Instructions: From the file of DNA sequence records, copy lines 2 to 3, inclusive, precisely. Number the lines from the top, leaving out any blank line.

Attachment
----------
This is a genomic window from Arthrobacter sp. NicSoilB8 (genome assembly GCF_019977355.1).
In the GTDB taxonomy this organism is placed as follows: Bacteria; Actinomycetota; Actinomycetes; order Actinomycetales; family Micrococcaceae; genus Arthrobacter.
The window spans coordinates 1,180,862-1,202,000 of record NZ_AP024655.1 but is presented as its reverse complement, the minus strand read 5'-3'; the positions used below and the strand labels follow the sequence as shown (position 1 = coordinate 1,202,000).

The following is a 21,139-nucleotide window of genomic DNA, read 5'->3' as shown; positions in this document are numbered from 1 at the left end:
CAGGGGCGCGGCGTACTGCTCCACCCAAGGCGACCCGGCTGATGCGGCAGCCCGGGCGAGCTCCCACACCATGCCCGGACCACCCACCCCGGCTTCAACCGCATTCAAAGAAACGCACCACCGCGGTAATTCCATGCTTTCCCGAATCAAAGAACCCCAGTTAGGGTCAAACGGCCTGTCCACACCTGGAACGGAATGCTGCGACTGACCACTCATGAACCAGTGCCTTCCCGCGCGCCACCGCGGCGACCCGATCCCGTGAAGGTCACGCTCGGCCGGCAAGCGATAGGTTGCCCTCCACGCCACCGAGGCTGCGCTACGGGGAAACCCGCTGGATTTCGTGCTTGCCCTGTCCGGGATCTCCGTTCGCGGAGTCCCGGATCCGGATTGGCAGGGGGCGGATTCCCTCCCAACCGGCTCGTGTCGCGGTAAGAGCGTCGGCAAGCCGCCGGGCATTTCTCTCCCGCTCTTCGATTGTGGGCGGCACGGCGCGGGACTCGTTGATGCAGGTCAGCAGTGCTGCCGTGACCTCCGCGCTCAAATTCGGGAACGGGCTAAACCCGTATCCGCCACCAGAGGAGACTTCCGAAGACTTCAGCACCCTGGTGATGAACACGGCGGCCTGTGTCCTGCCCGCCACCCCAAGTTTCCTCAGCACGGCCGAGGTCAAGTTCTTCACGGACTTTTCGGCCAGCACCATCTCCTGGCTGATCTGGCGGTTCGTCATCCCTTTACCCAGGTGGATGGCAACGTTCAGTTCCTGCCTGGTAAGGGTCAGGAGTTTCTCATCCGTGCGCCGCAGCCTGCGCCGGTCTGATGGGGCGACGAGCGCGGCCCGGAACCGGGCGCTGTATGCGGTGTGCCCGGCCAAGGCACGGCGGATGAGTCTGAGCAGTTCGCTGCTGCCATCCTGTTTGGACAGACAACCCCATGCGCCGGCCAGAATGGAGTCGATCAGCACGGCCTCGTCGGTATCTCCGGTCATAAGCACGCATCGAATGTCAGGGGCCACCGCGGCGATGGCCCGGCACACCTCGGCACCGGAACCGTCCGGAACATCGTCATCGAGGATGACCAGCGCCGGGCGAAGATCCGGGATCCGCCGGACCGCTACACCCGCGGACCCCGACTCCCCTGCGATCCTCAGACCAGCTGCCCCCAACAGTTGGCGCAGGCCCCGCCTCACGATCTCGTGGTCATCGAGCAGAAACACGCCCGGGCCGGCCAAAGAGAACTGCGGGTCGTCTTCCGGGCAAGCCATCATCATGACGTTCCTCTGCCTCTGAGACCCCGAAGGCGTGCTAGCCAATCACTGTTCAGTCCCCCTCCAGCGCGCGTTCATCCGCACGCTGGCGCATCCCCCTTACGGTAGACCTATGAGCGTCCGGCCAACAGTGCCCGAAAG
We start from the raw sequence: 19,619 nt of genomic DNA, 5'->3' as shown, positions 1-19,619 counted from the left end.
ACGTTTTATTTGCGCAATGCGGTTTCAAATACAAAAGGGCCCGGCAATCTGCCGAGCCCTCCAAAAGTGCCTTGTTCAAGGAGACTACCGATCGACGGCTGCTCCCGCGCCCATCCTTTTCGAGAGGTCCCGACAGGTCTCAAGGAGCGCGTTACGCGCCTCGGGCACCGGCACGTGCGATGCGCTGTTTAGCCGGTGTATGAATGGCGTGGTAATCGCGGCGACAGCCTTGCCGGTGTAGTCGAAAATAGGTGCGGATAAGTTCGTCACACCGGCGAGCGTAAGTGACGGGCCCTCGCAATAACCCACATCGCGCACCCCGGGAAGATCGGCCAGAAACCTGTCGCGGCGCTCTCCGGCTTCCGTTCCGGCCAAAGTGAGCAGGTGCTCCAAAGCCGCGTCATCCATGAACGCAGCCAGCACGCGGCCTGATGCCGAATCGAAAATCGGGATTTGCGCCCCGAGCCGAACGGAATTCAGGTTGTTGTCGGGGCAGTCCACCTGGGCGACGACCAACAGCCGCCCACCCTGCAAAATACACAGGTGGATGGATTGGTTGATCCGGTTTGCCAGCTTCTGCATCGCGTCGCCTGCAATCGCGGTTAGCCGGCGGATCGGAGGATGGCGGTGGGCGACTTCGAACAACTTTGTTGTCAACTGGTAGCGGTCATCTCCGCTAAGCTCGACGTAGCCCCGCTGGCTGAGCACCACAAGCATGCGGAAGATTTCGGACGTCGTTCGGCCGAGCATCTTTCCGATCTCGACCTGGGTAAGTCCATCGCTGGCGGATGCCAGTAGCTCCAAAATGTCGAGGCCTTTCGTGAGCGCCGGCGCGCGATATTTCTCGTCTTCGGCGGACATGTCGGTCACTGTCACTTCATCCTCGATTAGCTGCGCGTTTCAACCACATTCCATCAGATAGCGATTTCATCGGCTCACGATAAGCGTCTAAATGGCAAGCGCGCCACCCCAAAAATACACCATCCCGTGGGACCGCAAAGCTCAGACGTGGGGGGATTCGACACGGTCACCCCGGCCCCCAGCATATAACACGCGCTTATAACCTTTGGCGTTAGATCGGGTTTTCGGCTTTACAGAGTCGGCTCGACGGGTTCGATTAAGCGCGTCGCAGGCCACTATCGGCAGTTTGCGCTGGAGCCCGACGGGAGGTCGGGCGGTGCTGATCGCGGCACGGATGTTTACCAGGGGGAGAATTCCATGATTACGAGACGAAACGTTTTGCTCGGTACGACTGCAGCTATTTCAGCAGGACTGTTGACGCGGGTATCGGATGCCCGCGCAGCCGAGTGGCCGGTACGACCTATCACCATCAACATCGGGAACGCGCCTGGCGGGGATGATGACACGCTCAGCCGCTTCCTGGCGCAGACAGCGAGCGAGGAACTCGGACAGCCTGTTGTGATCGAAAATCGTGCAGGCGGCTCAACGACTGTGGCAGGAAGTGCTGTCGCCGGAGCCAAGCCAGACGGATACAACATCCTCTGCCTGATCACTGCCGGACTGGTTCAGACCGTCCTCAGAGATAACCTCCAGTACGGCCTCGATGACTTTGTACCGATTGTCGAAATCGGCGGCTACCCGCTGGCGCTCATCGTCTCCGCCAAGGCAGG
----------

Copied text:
In the GTDB taxonomy this organism is placed as follows: Bacteria; Actinomycetota; Actinomycetes; order Actinomycetales; family Micrococcaceae; genus Arthrobacter.
The window spans coordinates 1,180,862-1,202,000 of record NZ_AP024655.1 but is presented as its reverse complement, the minus strand read 5'-3'; the positions used below and the strand labels follow the sequence as shown (position 1 = coordinate 1,202,000).